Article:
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Guest Column

Published on: Dec. 19, 2023, 2:10 p.m.
The missing part of the jigsaw
  • Climate Corps Fellows: India needs more of its brightest to join the sustainability brigade

By Hisham Mundol. The author is chief advisor, India, Environment Defence Fund

Much has been written and said – justifiably so – about the need for finance and technology to support India’s green transition. These are both big imperatives and represent large and growing gaps between what is available and what is needed. There is a third one which is less prominent, but the strategic implications of which are equally consequential. This is the gap on talent. 

Climate change is the most complex and serious problem facing humanity. Addressing this scale and complexity is going to require an enormous growth in green talent. India does not have enough of this – either those who work exclusively on sustainability or those who use sustainability skills in their core jobs. The gap is large and growing.

The requirement is huge and can be bridged through three main routes. Firstly, it is to embed sustainability as a core part of executive education and skills development in India. On executive education, most corporates offer programmes on strategy, leadership, team building, communications and company-specific technical skills. While these are all important, few provide specific support on sustainability. In quite a few cases, it appears but as a bolt-on to other themes.

It needs to be central and needs to be widely subscribed within any enterprise. It is critical to keep in mind that sustainability skills are required across the board and not just with the corporate sustainability team. The finance and accounting teams need to understand carbon pricing. Manufacturing needs to be up-to-date. with the direction of emerging green technologies. The procurement function needs to be as much of a custodian of a Net Zero commitment as the Chief Sustainability Officer. 

Indeed, a catalyst for this spreading of sustainability knowledge will be when every single employee has sustainability on their objectives. That day is not far. Companies that undertake efforts are the ones who will not only survive, but indeed thrive. With regards to skills, as we train electricians, plumbers, carpenters, builders and couriers and delivery drivers among others, they need to learn sustainable practices, as that is where the demand will be from. 

The second aspect is to update – and keep constantly updated – the teaching of sustainability and dramatically scale up the student body that chooses to work in this space. Every subject taught on campuses and online should have a clear thread of sustainability running through the teaching plan. So much of the sustainability agenda is nascent and there is so much innovation and action that is happening that a syllabus designed for today will likely be redundant in five years’ time.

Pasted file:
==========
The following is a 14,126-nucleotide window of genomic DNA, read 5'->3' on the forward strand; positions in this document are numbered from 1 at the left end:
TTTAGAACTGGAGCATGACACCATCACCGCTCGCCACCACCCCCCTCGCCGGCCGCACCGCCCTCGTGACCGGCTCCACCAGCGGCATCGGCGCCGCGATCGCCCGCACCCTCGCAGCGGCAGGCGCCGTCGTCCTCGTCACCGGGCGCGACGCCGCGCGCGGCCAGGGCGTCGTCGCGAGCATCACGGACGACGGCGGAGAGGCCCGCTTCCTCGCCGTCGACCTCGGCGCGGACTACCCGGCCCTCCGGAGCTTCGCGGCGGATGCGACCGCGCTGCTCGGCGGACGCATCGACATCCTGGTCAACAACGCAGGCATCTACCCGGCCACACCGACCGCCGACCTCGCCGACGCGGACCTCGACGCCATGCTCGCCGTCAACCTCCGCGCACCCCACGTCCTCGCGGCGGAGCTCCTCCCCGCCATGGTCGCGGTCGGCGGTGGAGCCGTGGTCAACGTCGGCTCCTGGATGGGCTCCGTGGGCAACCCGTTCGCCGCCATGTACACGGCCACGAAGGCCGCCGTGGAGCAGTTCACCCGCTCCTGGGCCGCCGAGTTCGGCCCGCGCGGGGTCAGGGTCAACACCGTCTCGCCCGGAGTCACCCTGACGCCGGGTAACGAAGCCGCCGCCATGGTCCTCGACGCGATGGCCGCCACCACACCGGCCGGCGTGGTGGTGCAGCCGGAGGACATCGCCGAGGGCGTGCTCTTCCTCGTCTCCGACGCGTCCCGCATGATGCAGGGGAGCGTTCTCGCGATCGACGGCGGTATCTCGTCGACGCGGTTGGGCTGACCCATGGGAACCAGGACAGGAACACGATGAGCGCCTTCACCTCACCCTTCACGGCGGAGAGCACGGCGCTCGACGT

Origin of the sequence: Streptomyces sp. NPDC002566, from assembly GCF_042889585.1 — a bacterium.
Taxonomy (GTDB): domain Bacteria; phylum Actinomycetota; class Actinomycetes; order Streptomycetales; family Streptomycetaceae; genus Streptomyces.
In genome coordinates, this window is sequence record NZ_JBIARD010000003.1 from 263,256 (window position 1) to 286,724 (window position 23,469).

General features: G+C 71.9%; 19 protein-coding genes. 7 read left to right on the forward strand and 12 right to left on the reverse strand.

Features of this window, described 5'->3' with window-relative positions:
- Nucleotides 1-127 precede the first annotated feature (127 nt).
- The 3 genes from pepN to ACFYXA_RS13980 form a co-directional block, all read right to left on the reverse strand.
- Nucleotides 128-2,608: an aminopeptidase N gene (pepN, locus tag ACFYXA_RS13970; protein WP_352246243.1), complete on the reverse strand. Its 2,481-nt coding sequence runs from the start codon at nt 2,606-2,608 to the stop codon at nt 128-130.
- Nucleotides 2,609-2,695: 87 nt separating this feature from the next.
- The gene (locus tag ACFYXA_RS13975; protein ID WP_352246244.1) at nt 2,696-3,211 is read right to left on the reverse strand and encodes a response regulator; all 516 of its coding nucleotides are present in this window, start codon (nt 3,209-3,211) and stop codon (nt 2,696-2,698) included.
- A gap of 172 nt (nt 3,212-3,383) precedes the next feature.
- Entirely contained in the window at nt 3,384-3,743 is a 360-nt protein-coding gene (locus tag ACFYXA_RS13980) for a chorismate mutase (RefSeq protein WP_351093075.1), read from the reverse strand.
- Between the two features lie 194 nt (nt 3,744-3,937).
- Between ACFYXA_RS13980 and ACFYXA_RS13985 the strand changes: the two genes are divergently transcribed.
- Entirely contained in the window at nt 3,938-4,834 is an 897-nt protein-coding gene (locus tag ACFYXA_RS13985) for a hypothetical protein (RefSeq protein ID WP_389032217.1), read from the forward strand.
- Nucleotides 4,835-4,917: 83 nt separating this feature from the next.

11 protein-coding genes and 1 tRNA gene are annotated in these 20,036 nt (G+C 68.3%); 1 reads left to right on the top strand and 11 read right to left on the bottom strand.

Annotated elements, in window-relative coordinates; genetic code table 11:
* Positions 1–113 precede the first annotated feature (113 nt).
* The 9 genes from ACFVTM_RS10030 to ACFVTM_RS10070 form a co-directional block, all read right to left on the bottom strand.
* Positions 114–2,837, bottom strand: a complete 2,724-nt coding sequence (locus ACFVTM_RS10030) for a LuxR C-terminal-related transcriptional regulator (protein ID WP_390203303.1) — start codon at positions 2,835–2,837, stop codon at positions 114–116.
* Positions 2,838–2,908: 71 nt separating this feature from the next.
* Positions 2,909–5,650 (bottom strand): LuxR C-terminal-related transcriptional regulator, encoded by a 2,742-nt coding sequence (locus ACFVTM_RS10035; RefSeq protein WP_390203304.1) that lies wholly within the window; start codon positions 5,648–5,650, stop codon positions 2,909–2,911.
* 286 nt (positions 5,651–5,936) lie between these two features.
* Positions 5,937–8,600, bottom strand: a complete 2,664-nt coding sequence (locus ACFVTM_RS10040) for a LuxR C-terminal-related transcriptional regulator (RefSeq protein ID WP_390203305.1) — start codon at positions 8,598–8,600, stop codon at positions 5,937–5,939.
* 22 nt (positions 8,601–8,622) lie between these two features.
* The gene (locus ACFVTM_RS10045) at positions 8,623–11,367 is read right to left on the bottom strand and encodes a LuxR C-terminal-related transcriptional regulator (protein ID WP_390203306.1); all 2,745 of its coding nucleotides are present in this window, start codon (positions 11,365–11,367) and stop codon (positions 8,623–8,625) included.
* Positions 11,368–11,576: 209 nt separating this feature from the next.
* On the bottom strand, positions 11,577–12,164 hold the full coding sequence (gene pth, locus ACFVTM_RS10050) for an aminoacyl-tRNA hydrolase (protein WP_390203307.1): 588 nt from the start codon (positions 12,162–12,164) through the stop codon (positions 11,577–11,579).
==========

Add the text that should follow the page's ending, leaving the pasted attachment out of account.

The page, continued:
Engineering and skilling syllabuses also need to keep up with the rapidly changing practices in climate action. Familiarity with carbon markets was good-to-know a few years ago but is going to be mission-critical over the next five years. Environmental law and reporting requirements – including global changes in regulations – are going to need to be skillfully navigated by the business sector in India.

Business schools need to teach that sustainable shareholder value creation will be created by responsible business. Everyone learning to become an investment banker must learn to be a sustainable financing specialist, or else they will not be successful bankers for long.

  • The requirement of sustainability talent is huge and the ecosystem to enable the development of the requisite skillsets is slowly picking up but needs to accelerate

The last route is to fuel the funnel of talent. The requirement of sustainability talent is huge and the ecosystem to enable the development of the requisite skillsets is slowly picking up but needs to accelerate. 

There is also growing understanding about climate change, but only in young people. School and college students should be encouraged to take this up as it combines purpose with potential. Environmental Defense Fund’s Climate Corps programme is a great example of creating change agents. It selects and trains passionate, talented, and ambitious Masters students and matches them for 12-week internships with host companies who are authentic, ambitious, and concerted about sustainability.

Climate Corps Fellows then join a thriving community of nearly 3,500 across the globe, who are the sustainability leaders of tomorrow and act as agents. We need programmes like this, and others, to scale up. We need more of India’s brightest to join the sustainability brigade. 

Going back to the numbers. They do appear daunting, but it is easier to appreciate it when one looks at the size of both the challenge and the opportunity. India has achieved this kind of scale before. We should take inspiration from how corporates, academia and governments collaborated to source and skill the nearly 4 million who are now part of India’s outsourcing economy. These should come together because climate change is both the crisis and the economic opportunity of the century.

Finance and technology are necessary but not sufficient. Talent is the missing part of the jigsaw. Without it, India’s response will be sub-optimal. With it, we can demonstrate a visionary new Indian pathway to shared sustainable prosperity that will be good for the economy and good for the environment.


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